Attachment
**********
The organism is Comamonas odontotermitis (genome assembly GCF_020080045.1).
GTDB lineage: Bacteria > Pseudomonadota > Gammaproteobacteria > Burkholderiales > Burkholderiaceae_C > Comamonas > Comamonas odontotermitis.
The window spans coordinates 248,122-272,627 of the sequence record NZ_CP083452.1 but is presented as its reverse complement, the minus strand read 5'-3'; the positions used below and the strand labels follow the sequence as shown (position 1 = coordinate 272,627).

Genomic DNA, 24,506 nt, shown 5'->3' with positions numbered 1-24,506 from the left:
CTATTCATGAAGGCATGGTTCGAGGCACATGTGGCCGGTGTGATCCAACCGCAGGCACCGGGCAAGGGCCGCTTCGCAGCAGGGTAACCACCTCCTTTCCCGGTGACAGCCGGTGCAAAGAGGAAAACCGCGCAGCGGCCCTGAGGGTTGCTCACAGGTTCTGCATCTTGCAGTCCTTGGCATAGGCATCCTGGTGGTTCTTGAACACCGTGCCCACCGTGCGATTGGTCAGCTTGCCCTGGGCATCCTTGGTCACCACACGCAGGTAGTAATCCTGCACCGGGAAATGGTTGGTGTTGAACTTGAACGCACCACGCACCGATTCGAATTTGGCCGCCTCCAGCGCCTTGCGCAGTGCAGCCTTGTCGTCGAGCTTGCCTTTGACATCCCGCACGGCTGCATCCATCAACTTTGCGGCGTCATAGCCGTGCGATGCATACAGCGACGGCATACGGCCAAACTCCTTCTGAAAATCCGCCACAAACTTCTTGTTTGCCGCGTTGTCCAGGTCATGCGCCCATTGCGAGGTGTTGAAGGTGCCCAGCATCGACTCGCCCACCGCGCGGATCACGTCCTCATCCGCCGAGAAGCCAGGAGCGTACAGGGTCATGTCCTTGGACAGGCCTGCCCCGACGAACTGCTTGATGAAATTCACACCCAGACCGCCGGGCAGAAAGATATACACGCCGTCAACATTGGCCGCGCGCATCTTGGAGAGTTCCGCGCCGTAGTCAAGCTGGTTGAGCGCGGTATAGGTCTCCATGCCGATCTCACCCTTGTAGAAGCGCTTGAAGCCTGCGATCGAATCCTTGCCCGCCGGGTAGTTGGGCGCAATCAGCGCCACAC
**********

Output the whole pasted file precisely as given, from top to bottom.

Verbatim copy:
The organism is Comamonas odontotermitis (genome assembly GCF_020080045.1).
GTDB lineage: Bacteria > Pseudomonadota > Gammaproteobacteria > Burkholderiales > Burkholderiaceae_C > Comamonas > Comamonas odontotermitis.
The window spans coordinates 248,122-272,627 of the sequence record NZ_CP083452.1 but is presented as its reverse complement, the minus strand read 5'-3'; the positions used below and the strand labels follow the sequence as shown (position 1 = coordinate 272,627).

Genomic DNA, 24,506 nt, shown 5'->3' with positions numbered 1-24,506 from the left:
CTATTCATGAAGGCATGGTTCGAGGCACATGTGGCCGGTGTGATCCAACCGCAGGCACCGGGCAAGGGCCGCTTCGCAGCAGGGTAACCACCTCCTTTCCCGGTGACAGCCGGTGCAAAGAGGAAAACCGCGCAGCGGCCCTGAGGGTTGCTCACAGGTTCTGCATCTTGCAGTCCTTGGCATAGGCATCCTGGTGGTTCTTGAACACCGTGCCCACCGTGCGATTGGTCAGCTTGCCCTGGGCATCCTTGGTCACCACACGCAGGTAGTAATCCTGCACCGGGAAATGGTTGGTGTTGAACTTGAACGCACCACGCACCGATTCGAATTTGGCCGCCTCCAGCGCCTTGCGCAGTGCAGCCTTGTCGTCGAGCTTGCCTTTGACATCCCGCACGGCTGCATCCATCAACTTTGCGGCGTCATAGCCGTGCGATGCATACAGCGACGGCATACGGCCAAACTCCTTCTGAAAATCCGCCACAAACTTCTTGTTTGCCGCGTTGTCCAGGTCATGCGCCCATTGCGAGGTGTTGAAGGTGCCCAGCATCGACTCGCCCACCGCGCGGATCACGTCCTCATCCGCCGAGAAGCCAGGAGCGTACAGGGTCATGTCCTTGGACAGGCCTGCCCCGACGAACTGCTTGATGAAATTCACACCCAGACCGCCGGGCAGAAAGATATACACGCCGTCAACATTGGCCGCGCGCATCTTGGAGAGTTCCGCGCCGTAGTCAAGCTGGTTGAGCGCGGTATAGGTCTCCATGCCGATCTCACCCTTGTAGAAGCGCTTGAAGCCTGCGATCGAATCCTTGCCCGCCGGGTAGTTGGGCGCAATCAGCGCCACAC